To investigate the behavior of water during core-mantle segregation on Earth and Mars, the primordial bulk water contents must be defined. In our previous study (16), we showed that the maximum bulk water concentrations should be 1.2 to 1.8 wt % for Earth and 2.5 to 3.5 wt % for Mars. Our calculation accounts for the different compositions of the two planetary cores: both are Fe alloys, with 8.7 wt % Ni, 12 wt % Si, and 2 wt % S for Earth and 8.5 wt % Ni, 0.05 wt % Si, and 15 wt % S for Mars. As accretion proceeded, the composition of the planetary building blocks probably changed from EH to more oxidized bodies at mass fractions of 85 and 75% of Earth and Mars, respectively (11). If we assume that the more oxidized bodies are similar to CI chondrites, the late-stage compositional change to CI chondrite induced a significant increase in the H content of the cores, reaching maximum core H concentrations of 64 ppm (Earth) and 57 ppm (Mars) by the end of planetary accretion (Fig. 4). These low H concentrations are in good agreement with the very low H contents of metallic meteorites (9 parts per billion), which are considered to be representative of the cores of primitive, relatively small planetesimals (24). Independent isotopic constraints refute significant hydrogen incorporation into the core, because of the relatively high δ57Fe value of Earth’s mantle (25). We note that the relatively low hydrogen concentrations in Fe alloys are partially due to significant Si and S contents, which disfavor H incorporation into the cores (Eq. 3 and tables S2 and S3).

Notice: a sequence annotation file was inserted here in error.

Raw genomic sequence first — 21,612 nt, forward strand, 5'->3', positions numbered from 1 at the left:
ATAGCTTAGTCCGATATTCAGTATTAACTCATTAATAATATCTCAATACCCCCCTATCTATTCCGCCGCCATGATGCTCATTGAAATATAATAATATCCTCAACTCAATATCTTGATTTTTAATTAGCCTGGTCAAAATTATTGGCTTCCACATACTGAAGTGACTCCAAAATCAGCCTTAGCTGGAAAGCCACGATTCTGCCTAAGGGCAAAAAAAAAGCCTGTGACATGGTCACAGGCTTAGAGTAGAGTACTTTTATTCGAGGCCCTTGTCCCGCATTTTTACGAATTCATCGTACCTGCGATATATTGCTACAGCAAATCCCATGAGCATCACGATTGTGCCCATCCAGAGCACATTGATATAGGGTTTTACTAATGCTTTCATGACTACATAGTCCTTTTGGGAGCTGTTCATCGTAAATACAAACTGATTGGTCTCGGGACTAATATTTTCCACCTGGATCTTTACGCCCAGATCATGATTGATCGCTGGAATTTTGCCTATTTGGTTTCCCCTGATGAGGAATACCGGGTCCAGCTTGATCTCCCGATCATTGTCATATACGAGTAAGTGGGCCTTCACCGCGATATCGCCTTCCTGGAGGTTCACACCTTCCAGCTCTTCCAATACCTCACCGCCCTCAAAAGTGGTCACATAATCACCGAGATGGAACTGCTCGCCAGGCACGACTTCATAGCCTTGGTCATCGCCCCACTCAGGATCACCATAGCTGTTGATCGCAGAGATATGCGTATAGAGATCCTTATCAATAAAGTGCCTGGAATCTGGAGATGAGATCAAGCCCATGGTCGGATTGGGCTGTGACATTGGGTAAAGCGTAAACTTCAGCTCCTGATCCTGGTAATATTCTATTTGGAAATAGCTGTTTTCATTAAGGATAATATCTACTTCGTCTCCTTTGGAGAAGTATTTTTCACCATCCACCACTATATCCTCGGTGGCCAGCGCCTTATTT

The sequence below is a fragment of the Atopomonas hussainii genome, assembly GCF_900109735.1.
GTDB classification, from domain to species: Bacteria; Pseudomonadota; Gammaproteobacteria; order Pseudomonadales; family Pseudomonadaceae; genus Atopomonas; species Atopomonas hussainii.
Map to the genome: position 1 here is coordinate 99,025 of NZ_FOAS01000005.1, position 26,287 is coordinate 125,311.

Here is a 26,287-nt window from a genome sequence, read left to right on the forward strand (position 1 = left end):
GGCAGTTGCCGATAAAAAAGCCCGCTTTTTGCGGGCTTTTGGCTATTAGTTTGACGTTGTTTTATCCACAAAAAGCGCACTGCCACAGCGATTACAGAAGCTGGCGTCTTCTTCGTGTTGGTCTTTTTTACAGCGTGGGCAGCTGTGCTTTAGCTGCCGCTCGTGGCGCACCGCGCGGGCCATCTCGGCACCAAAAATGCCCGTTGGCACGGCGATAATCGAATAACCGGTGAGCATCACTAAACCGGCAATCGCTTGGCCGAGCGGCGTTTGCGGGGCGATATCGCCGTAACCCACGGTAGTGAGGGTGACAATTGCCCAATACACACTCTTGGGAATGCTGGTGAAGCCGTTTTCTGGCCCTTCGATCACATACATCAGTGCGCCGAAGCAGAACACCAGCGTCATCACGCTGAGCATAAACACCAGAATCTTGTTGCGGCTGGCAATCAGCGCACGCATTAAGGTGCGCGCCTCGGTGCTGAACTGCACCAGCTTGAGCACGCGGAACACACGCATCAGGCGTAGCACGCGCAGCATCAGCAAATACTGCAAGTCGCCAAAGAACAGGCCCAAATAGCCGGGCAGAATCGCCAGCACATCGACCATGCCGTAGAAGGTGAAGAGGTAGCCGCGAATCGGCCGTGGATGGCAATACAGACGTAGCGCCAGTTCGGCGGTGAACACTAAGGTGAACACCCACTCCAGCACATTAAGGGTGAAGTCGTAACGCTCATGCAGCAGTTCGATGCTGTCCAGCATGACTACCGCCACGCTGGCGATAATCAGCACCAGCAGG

Fig. 4 Core hydrogen contents (in ppm, left) and mantle H2O contents (in wt %, right) during the course of accretion of Earth and Mars.

The base model considers heterogeneous planetary accretion, first of EH chondrites (to 85 and 75% accretion of Earth and Mars, respectively), and later of CI chondrites (the final 15 and 25% of Earth and Mars, respectively). Planetary building block compositions are detailed elsewhere (11, 12, 16). Low H content in planetary cores is attributed to the presence of Si (fig. S5).

Because of the limited incorporation of hydrogen into Earth’s core, a relatively high water content in the magma ocean could have major implications. First, hydrogen is likely to be exsolved in the residual melt upon crystallization of the magma ocean (26, 27). At one point, the melt could become saturated in H2 and will be released in the atmosphere [see the study of Hirschmann et al. (22) and references therein]. This effect could have also induced major changes of the upper mantle oxidation state (28).


Sample compositions

Starting materials consisted of 50:50 wt % mixtures of a synthetic silicate CI chondrite model composition and Fe-rich alloys. The composition of the silicate fraction is 49.6 wt % SiO2, 35.1 wt % MgO, 8.5 wt % FeO, 3.5 wt % Al2O3, and 3.3 wt % CaO, similar to that in a previous study (29). We added up to 0.5 wt % V2O3, Cr2O3, and MnO. The Fe-rich alloys were mixed from metallic powders, with a basic composition of 85 wt % Fe, 10 wt % Ni, and 5 wt % Co. Then, the experimental fo2 was monitored between IW-2 and IW-5 by addition of up to 10 wt % Si to the metal. In run products, these fo2 conditions correspond to FeO contents in the silicate phase ranging from ~0.2 wt % (low fo2) to ~6.5 wt % (high fo2). In some cases, FeS was added to the starting material, reaching a maximum S content of 27 wt % in the metal (all compositions reported in tables S2 and S3). Finally, the bulk water content was controlled by adding Al(OH)3 to the sample mixture. This phase completely dehydrated into water and corundum at high pressure and temperature.